Anxiety feels like different things to different people. I think it is important to talk about anxiety because, even in this day and age where there is more information about mental health out there and it has become the topic of broader conversations, it seems that there is often still a stigma attached. One of the things I have been very passionate about has been talking about what anxiety feels like to me and sharing what I go through, in the hopes that others can relate and can find comfort in knowing that they are not alone.
Living with Anxiety
One of the symptoms of anxiety that I have experienced throughout my life is difficulty sleeping. During particularly stressful times in my life, I found that difficulty sleeping has been one of the most challenging anxiety symptoms for me to deal with. On the nights that I have a hard time sleeping, I end up falling asleep much later than I intended, and then I do not end up getting a restful night's sleep.
Journaling for my anxiety is one technique that I have used in my life to help me cope with stress and anxious thoughts, and lately, it has become even more helpful.
Dealing with anxiety during COVID-19 is something foreign to us. It is hard not to experience stress and anxiety these days. I had planned to write this article about something else regarding anxiety, but I felt as though I would be remiss if I talked about anything other than what we are all going through right now and how it is affecting me since it is continuously a major part of my thoughts throughout the day.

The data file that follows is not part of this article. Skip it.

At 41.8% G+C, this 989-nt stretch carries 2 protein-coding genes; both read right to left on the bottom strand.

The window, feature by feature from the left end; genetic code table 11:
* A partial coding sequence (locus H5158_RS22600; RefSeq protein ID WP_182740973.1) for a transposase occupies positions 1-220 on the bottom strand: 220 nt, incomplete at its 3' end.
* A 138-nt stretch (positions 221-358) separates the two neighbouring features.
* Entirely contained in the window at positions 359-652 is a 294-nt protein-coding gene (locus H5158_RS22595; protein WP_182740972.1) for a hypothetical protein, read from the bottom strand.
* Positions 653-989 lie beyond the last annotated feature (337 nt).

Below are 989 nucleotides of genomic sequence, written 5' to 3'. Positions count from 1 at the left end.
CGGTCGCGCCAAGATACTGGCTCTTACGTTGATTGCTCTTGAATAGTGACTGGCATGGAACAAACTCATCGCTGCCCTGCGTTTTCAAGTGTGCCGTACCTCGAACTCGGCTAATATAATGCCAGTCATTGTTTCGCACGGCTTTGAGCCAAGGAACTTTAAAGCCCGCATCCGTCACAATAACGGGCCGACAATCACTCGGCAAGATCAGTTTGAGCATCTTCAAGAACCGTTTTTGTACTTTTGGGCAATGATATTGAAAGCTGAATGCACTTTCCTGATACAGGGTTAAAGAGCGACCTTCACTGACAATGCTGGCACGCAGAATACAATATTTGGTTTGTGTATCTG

Self-care for anxious times, such as the changes occurring due to the coronavirus, is so important. Not long ago, I wrote about experiencing anxiety when experiencing change. The current state of affairs in our world due to COVID-19 has been a major change in everyone's lives, and thus, due to these changes and the accompanying uncertainty, has truly impacted my anxiety.
How is perfectionism related to anxiety? If you cope with chronic anxiety, do you find that you often have fears of failure and inadequacy? Do you find that you often feel as though what you do is not good enough and that you are constantly trying to live up to certain standards?
Does exercise help you cope with anxiety? You've heard it before. You've been told to exercise to help your anxiety. But how are you supposed to do that when you have a million things on your mind? You don't get much sleep, you are often moody, and you can't seem to concentrate on anything. Exercise is the last thing you are thinking about and the last thing you want to do.
Have you found that you have often lost sleep due to worry and anxiety?
One of the biggest challenges I faced when I was in graduate school was trying to manage my time effectively. At the time, I was a full-time student, employee, mother, and wife. Juggling multiple roles was extremely difficult, and it often felt as though there were not enough hours available in the day. As someone who struggles with anxiety, you can imagine that this made my anxiety symptoms worse. I frequently experienced panic attacks, irritability, and constant worry. I was often sick and had a hard time staying focused. Eventually, I worked on ways to manage my day, and this is something I continue to work on.
What is the hypothalamic-pituitary-adrenal axis (HPA axis) and how does it create a stress response that triggers anxiety? Anxiety that comes up without any rhyme or reason is frustrating and a sign of the HPA axis in action. You can be feeling relaxed and calm doing something you enjoy, and yet somehow your body still starts telling you it's time to feel anxious. When this happens, it can be really difficult to cope because there isn't anything you can identify that is making you feel this way. In these times, understanding the physiological process involved in the experience of anxiety can help you relax through the experience and reduce your anxiety, so today I'm going to discuss the HPA axis and its role in anxiety.